High Risk ObstetricsPainless LabourNormal DeliveryLower Segment Caesarian Section (LSCS)
Lower Segment Caesarian Section (LSCS)
High Risk Obstetrics is where due to certain physical & mental conditions the health of the mother & child is at potential risk.
A high risk pregnancy can be a function of a mother’s pre-existing medical condition or result from developments during the pregnancy. Underlying conditions, such as diabetes, high blood pressure, epilepsy or anemia, can also increase pregnancy risks. For mother aged above 40 the high risk pregnancies are more common
Complications which develop during the pregnancy such as problems with the uterus, cervix or placenta, or fetal environment, can all increase pregnancy risks.
Prior C-sections, a history of pregnancy loss, low birth weight baby or preterm birth (a birth before 37 weeks of pregnancy), and antibody development are some factors that may increase the risks for subsequent all pregnancies.
While a pregnancy can be put at risk through use of tobacco, alcohol, administration of illegal drugs, and poor diet .
The high risk obstetrics patients are under special care throughout and sometime some under special medications relevant to the type of the health issues.
The technique of painless delivery called as Epidural Analgesia or Epidural Anaesthesia is a popular technique used by women, if advised by the doctor, during labor. It gives relief from unbearable labor pain during deliveries. Epidural anesthesia allows mothers to have a painless delivery the natural way. It is the most popular method of pain relief during labor.
An epidural is a way to deliver an anesthetic so that it stops pain signals traveling from the spine to the brain. It involves injecting a small amount of anesthetic into the epidural space of the spine. The epidural space is filled with fluid and surrounds the spinal cord. Nerves that carry pain signals from the body to the brain connect to the spinal cord in certain places. The anesthetic numbs the spinal nerves, blocking the pain signals.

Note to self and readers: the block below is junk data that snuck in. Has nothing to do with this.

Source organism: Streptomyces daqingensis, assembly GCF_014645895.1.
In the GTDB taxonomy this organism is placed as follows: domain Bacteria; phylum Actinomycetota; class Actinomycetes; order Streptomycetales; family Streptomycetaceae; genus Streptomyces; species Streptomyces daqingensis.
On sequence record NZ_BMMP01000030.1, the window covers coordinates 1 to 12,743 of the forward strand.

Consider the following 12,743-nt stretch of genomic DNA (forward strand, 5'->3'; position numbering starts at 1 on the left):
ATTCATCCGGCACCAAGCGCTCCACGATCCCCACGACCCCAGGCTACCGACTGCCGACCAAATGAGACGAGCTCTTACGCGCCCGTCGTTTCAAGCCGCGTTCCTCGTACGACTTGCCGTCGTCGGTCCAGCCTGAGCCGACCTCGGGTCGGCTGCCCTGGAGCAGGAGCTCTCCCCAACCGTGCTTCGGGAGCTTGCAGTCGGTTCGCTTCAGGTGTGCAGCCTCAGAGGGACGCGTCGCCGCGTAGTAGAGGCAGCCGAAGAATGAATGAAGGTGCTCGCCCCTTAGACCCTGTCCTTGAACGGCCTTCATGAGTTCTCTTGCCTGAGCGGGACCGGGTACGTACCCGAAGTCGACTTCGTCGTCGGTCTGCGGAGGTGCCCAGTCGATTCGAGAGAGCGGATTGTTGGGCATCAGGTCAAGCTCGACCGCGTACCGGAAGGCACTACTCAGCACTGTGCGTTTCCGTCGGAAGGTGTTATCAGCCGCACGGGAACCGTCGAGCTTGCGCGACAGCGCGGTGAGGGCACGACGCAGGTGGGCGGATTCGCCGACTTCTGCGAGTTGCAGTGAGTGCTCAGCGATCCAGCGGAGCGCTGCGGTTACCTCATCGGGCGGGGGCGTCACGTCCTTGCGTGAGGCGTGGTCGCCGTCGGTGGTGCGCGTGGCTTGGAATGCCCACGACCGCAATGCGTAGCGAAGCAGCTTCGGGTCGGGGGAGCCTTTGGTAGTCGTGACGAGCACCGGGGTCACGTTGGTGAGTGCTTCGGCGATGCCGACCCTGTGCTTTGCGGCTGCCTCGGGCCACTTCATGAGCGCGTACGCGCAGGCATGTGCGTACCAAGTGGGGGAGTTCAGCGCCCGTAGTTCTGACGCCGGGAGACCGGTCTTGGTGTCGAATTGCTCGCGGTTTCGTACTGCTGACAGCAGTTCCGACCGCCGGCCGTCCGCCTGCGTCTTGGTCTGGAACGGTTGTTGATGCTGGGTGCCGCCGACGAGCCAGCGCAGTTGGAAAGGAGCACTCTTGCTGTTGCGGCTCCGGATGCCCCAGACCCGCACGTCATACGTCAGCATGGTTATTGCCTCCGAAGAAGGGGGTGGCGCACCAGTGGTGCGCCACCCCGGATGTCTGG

A spontaneous vaginal delivery (SVD) occurs when a pregnant female goes into labor without the use of drugs or techniques to induce labor, and delivers her baby in the normal manner, without forceps, vacuum extraction, or a cesarean section.
A lower segment Caesarean section (LSCS) is the most commonly used type of Caesarean section. It includes a transverse cut 1-2 centimetres above the attachment of the urinary bladder to the uterus, called the Pfannenstiel incision in the lower segment. This type of incision results in less blood loss and is easier to repair than other types of Caesarean sections.
Presence of lateral varicosities
Constriction ring to cut through it
Deeply engaged head
Peritoneum is more loosely attached to the uterus
Contraction is less than in upper part of uterus
Healing is more efficient
Sutures are intact (less problem with suture loosening)
Most bleeding takes place from the angles of the incision, and forceps can be applied to control it. Green Armytage forceps are specifically designed for this purpose.
Although the incision is made using a sharp scalpel, care must be taken not to injure the foetus, especially if the membranes are ruptured, or in emergencies like abruption. The incision can be extended to either sides using a scissor or by blunt dissection using hands. While using the scissors, the surgeon should ensure that a finger is placed underneath the uterus so that the foetus in protected from unintentional injury. If blunt dissection is done, intra operative blood loss can be minimized. In cases where Pfannenstiel incision cannot be done (such as large baby), Kronig incision (low vertical incision),] classical (midline), J or T shaped incisions may be used to incise the uterus